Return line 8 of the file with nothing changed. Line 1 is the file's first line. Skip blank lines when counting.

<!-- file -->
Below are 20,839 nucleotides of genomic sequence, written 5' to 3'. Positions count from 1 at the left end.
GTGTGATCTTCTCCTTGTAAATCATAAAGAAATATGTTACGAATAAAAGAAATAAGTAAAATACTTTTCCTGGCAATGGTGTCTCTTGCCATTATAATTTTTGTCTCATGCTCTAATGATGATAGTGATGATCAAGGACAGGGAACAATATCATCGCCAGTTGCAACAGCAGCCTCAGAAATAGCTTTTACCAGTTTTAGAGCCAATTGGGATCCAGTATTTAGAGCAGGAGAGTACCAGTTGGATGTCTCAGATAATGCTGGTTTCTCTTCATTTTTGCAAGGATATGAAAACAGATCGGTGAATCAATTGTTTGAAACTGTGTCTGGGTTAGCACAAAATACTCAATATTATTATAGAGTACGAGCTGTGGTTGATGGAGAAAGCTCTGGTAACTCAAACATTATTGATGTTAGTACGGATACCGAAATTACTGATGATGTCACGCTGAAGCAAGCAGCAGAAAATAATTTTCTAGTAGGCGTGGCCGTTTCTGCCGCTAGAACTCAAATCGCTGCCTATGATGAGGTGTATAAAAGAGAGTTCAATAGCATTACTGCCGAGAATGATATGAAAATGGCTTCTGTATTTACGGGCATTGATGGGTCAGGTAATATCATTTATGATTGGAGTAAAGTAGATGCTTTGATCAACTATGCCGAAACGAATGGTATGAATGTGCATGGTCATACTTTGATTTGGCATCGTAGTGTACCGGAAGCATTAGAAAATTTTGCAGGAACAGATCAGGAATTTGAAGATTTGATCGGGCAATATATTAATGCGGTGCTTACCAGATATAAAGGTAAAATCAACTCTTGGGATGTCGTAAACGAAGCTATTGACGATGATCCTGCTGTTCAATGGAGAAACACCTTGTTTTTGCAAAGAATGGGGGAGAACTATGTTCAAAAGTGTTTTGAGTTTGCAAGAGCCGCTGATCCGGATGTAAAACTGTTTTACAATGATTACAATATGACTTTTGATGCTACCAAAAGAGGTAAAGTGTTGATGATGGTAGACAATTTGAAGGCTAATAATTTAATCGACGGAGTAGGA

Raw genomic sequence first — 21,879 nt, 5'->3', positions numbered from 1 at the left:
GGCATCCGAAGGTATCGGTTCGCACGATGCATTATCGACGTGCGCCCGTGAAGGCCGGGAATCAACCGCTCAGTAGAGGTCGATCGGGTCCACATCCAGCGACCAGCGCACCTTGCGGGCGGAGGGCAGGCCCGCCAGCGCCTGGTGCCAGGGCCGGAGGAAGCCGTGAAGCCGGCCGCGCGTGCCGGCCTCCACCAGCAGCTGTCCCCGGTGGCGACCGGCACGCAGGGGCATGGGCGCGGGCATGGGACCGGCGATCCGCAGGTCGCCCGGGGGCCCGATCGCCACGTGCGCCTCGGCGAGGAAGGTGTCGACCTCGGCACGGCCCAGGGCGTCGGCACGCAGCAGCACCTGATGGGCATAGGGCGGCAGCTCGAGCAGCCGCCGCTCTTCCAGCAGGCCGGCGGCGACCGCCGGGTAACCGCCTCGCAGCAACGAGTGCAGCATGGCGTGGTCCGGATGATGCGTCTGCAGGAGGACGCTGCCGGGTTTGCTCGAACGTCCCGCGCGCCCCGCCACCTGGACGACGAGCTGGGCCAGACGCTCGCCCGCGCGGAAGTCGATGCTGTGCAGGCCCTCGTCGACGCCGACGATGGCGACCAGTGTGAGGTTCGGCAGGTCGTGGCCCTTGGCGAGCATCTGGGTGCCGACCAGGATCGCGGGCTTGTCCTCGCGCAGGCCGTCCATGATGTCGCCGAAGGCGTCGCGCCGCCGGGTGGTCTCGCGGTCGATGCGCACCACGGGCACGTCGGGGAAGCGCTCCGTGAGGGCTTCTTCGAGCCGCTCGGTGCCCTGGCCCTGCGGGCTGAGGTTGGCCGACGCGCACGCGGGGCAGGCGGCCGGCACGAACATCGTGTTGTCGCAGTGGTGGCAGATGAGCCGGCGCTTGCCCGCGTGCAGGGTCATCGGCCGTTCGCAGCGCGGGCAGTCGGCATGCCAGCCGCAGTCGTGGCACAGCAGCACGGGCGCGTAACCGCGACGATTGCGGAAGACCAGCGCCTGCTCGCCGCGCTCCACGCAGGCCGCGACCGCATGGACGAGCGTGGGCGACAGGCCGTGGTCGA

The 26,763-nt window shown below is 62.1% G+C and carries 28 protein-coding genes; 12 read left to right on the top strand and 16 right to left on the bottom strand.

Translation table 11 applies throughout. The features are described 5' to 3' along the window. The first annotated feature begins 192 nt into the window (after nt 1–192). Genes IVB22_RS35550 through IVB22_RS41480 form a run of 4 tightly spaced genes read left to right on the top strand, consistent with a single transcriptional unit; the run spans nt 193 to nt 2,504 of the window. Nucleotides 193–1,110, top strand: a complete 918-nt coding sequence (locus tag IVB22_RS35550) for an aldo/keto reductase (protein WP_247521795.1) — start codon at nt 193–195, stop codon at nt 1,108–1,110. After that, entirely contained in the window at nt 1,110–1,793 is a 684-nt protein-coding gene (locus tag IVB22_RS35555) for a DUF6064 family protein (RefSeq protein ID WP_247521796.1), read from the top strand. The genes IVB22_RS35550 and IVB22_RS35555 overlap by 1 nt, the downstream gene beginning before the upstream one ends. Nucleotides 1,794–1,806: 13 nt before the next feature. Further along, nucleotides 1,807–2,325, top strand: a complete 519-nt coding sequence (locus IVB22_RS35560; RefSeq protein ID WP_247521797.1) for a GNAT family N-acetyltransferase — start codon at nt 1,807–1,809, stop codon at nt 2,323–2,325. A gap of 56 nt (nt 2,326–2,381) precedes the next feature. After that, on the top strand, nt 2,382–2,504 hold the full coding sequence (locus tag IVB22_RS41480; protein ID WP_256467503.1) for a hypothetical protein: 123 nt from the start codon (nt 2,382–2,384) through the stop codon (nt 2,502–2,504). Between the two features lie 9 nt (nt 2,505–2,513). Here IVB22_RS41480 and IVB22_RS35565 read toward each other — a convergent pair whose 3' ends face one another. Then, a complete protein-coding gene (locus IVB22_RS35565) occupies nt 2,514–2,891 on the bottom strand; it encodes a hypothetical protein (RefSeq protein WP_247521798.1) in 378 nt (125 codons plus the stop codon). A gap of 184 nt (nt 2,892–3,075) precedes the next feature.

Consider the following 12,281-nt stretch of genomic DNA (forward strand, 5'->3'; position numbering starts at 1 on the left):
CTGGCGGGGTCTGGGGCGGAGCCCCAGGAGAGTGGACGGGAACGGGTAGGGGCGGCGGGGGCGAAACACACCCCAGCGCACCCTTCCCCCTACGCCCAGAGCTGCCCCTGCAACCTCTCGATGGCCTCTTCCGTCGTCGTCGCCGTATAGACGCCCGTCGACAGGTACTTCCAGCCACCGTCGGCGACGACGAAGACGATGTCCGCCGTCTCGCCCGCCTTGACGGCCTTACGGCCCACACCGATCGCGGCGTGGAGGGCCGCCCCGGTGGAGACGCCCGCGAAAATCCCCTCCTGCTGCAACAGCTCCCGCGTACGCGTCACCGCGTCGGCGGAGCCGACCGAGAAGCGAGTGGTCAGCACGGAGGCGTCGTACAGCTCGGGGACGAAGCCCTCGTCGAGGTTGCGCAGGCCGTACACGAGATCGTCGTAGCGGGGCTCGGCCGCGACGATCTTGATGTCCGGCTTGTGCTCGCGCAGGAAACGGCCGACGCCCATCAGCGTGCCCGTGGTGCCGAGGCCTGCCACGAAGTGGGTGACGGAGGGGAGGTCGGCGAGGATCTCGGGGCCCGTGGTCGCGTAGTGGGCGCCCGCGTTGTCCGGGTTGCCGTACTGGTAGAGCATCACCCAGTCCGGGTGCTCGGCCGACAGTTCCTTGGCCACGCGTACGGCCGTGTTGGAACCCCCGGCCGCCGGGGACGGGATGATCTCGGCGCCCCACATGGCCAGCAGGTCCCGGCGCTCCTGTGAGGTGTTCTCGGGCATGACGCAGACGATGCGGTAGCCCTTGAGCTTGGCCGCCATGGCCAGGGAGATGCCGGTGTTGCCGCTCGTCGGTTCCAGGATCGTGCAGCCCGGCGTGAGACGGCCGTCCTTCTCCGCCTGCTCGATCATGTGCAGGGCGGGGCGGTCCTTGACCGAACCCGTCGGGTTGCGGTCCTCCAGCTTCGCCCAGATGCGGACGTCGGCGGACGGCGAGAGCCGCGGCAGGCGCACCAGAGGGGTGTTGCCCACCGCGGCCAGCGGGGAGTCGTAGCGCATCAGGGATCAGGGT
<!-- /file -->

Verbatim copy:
CTGGCGGGGTCTGGGGCGGAGCCCCAGGAGAGTGGACGGGAACGGGTAGGGGCGGCGGGGGCGAAACACACCCCAGCGCACCCTTCCCCCTACGCCCAGAGCTGCCCCTGCAACCTCTCGATGGCCTCTTCCGTCGTCGTCGCCGTATAGACGCCCGTCGACAGGTACTTCCAGCCACCGTCGGCGACGACGAAGACGATGTCCGCCGTCTCGCCCGCCTTGACGGCCTTACGGCCCACACCGATCGCGGCGTGGAGGGCCGCCCCGGTGGAGACGCCCGCGAAAATCCCCTCCTGCTGCAACAGCTCCCGCGTACGCGTCACCGCGTCGGCGGAGCCGACCGAGAAGCGAGTGGTCAGCACGGAGGCGTCGTACAGCTCGGGGACGAAGCCCTCGTCGAGGTTGCGCAGGCCGTACACGAGATCGTCGTAGCGGGGCTCGGCCGCGACGATCTTGATGTCCGGCTTGTGCTCGCGCAGGAAACGGCCGACGCCCATCAGCGTGCCCGTGGTGCCGAGGCCTGCCACGAAGTGGGTGACGGAGGGGAGGTCGGCGAGGATCTCGGGGCCCGTGGTCGCGTAGTGGGCGCCCGCGTTGTCCGGGTTGCCGTACTGGTAGAGCATCACCCAGTCCGGGTGCTCGGCCGACAGTTCCTTGGCCACGCGTACGGCCGTGTTGGAACCCCCGGCCGCCGGGGACGGGATGATCTCGGCGCCCCACATGGCCAGCAGGTCCCGGCGCTCCTGTGAGGTGTTCTCGGGCATGACGCAGACGATGCGGTAGCCCTTGAGCTTGGCCGCCATGGCCAGGGAGATGCCGGTGTTGCCGCTCGTCGGTTCCAGGATCGTGCAGCCCGGCGTGAGACGGCCGTCCTTCTCCGCCTGCTCGATCATGTGCAGGGCGGGGCGGTCCTTGACCGAACCCGTCGGGTTGCGGTCCTCCAGCTTCGCCCAGATGCGGACGTCGGCGGACGGCGAGAGCCGCGGCAGGCGCACCAGAGGGGTGTTGCCCACCGCGGCCAGCGGGGAGTCGTAGCGCATCAGGGATCAGGGT